What they’re doing down there in Tampa, they’re doing in two other places in the country. It started out in L.A. with Phil Anschutz, who did a great, critical mass of properties, which has jump-started downtown L.A. Another transformational project is in Detroit, being done by Dan Gilbert. Those projects that completely transform a city because of their great scale. They’re almost like public works. I think it’s going to serve as a template for revitalizing and expanding cities all over the country. And a guy like me doesn’t often have the opportunity to work on something like this. So it’s a real thrill.
In your mind, what’s the difference between a four-star and a five-star hotel?
I don’t believe in those things, those kind of categories. It’s not about how many water coolers you have in the hallway, or if you have the finest bone china for the coffee, or if you have white gloves on. Those are, I feel, antiquated criteria. The difference between a great hotel and a good hotel is the service. When I got started, the service wasn’t that important, because every hotel was generic. I was coming out with something innovative, and I relied on the innovation. Well, the innovation isn’t enough anymore. It can’t cut it. You have to have great service.
How has the pandemic affected the development of this project?
It could mean the ramp-up is a bit slower than anticipated. But I don’t really believe in paradigm shifts. I don’t really believe things are going to change. Meeting face-to-face is part of the human condition. So I think it’s going to go back just the way it was before. Maybe even more, because people are going to go mad once these lockdowns stop. They’re going to really want to get out there. It could ramp up a little bit more slowly. But a permanent shift? I just don’t buy it.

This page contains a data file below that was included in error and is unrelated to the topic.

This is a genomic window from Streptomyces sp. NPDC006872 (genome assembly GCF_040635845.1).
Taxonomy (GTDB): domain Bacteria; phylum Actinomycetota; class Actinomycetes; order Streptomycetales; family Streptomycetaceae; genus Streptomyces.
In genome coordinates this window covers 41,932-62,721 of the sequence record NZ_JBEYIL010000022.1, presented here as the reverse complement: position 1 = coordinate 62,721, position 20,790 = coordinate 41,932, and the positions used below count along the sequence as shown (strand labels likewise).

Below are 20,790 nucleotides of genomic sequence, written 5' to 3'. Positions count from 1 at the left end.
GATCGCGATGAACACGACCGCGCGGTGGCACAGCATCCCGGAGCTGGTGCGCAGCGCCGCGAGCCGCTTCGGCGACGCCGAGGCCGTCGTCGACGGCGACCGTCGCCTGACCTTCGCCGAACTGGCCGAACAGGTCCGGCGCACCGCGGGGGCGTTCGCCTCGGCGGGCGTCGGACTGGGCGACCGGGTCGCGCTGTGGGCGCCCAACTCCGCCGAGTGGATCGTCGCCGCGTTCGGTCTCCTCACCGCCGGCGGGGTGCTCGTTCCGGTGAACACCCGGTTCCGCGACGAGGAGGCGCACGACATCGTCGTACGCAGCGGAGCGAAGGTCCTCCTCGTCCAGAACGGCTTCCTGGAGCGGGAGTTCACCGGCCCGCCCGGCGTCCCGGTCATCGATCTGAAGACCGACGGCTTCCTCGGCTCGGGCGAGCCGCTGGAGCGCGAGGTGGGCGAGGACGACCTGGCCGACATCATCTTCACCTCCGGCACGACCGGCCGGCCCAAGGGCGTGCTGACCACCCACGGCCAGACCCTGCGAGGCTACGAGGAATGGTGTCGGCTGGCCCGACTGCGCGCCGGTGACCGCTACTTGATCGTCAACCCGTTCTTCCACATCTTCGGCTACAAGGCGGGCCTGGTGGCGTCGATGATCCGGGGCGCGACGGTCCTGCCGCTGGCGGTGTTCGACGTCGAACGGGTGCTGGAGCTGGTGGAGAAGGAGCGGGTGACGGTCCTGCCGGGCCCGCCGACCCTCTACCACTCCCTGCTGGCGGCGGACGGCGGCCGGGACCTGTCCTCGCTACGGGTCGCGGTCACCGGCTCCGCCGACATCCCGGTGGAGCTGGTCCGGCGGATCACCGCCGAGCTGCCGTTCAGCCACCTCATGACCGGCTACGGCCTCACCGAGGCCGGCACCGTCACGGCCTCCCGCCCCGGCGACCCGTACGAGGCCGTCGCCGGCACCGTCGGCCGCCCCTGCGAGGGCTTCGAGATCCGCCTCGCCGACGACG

Did your work in the boutique hotel sector not represent a paradigm shift for the hospitality industry? Or to go back even further, Studio 54 — wasn’t that a culture-changing moment in time?
Do I think my first boutique hotel changed the industry? Yes. Did it fundamentally change us as people and the way we live? No, it just gave us a new product. With Studio 54, that was really just the culmination. We had gone from rich people being celebrities to athletes being celebrities to rock stars being celebrities to artists being celebrities. That was about the time when diversity was coming into its own, and the combustible energy that gets created when you put a lot of diverse people in one room. Studio capitalized on that. But a paradigm shift? No.
You’re working with Marriott, one of the biggest companies in the world. And you’re working with a pretty powerful developer in Strategic Property Partners. When the Tampa Edition opens, how closely will it represent your vision for what it should be?
A hundred percent. We have good owners, and they’ve been very supportive. They’re coming to Marriott and I because they want what we do. Not everybody’s like that. I had to make adjustments to some of the things they wanted, which I thought was reasonable, and of course I have to comply with the budget and the schedule. But I wouldn’t open a property unless it was consistent with the brand. I wouldn’t promote it if I wasn’t proud of it. I don’t get the people to go to the hotel. The hotel does that. It’s my vision down there in Tampa.